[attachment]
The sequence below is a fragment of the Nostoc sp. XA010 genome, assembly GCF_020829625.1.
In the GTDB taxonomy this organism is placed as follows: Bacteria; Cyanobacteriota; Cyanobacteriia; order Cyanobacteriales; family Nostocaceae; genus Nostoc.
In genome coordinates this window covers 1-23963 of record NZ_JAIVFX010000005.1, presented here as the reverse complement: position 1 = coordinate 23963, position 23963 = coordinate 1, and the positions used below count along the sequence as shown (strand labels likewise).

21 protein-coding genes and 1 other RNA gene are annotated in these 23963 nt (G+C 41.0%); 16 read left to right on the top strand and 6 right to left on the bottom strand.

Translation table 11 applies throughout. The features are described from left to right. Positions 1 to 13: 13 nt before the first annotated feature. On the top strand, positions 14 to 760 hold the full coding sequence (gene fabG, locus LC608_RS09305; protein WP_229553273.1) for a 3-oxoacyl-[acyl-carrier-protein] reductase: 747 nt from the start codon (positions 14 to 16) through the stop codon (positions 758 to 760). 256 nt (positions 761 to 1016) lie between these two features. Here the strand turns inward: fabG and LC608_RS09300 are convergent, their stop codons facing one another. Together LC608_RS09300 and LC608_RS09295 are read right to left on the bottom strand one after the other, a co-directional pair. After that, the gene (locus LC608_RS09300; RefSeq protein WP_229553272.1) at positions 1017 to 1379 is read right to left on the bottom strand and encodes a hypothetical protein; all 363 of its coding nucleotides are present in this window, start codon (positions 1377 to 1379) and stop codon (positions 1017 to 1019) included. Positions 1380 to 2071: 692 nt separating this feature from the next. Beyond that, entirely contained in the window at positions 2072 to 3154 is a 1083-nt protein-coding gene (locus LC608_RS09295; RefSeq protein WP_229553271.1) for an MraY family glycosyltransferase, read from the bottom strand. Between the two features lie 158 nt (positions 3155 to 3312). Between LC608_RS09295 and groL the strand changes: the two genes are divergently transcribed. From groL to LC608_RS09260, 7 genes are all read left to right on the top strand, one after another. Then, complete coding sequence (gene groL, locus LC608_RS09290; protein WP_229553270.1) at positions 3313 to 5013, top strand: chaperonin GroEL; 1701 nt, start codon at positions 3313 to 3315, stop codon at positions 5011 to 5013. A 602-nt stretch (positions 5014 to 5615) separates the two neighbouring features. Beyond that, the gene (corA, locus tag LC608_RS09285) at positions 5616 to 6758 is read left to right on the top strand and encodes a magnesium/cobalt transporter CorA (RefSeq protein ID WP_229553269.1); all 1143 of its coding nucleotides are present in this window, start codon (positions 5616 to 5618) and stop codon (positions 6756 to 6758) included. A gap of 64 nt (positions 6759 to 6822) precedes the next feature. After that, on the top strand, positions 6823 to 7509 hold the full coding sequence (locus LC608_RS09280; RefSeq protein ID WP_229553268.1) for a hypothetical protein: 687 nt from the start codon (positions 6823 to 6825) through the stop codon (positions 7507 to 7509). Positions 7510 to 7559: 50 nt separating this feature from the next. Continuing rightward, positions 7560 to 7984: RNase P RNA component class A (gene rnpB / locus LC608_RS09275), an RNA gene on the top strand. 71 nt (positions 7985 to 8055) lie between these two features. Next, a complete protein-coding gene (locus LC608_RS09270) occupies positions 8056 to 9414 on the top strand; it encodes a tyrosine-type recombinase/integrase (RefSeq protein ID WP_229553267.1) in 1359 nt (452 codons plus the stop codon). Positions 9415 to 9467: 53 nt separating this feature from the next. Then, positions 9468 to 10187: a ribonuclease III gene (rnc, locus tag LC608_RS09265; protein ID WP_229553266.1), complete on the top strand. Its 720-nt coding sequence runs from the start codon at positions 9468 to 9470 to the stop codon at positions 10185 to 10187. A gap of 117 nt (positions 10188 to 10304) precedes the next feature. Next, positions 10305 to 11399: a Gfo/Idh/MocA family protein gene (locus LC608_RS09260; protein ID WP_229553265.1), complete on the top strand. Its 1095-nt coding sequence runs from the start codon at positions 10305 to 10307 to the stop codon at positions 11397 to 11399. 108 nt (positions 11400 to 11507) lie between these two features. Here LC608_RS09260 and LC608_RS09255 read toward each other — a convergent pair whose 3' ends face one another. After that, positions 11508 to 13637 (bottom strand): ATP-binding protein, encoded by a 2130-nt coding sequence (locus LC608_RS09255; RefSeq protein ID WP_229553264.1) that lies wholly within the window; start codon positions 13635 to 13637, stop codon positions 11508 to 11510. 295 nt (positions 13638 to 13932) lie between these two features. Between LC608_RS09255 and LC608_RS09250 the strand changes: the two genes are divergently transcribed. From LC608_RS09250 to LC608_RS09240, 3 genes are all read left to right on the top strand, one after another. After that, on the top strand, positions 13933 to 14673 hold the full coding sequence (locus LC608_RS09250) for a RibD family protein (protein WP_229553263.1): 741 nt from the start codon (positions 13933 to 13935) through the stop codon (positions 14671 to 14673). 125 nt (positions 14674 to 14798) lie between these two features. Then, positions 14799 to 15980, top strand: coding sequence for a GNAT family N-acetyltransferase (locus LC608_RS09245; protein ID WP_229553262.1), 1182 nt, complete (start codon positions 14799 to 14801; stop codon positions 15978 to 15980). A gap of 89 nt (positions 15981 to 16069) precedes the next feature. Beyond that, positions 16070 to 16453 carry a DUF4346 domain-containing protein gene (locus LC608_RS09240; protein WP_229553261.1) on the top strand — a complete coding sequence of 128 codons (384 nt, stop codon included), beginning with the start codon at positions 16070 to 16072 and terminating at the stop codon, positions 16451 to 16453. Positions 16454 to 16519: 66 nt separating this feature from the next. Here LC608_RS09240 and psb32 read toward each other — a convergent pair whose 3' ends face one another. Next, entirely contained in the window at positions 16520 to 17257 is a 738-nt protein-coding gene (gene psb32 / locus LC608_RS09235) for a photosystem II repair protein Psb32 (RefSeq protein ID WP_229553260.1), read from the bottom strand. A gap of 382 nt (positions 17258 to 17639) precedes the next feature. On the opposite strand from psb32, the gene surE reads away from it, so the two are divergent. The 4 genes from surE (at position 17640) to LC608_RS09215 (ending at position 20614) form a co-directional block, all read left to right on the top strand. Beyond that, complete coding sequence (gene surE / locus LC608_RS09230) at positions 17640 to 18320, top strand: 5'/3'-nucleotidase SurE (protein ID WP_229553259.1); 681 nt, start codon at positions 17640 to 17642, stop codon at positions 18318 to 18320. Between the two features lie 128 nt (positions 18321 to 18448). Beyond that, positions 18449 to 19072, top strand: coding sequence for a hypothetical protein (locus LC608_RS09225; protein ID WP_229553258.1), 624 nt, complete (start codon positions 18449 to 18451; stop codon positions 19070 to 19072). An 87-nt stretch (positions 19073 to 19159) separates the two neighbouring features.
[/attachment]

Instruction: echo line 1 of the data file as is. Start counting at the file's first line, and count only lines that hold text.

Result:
The sequence below is a fragment of the Nostoc sp. XA010 genome, assembly GCF_020829625.1.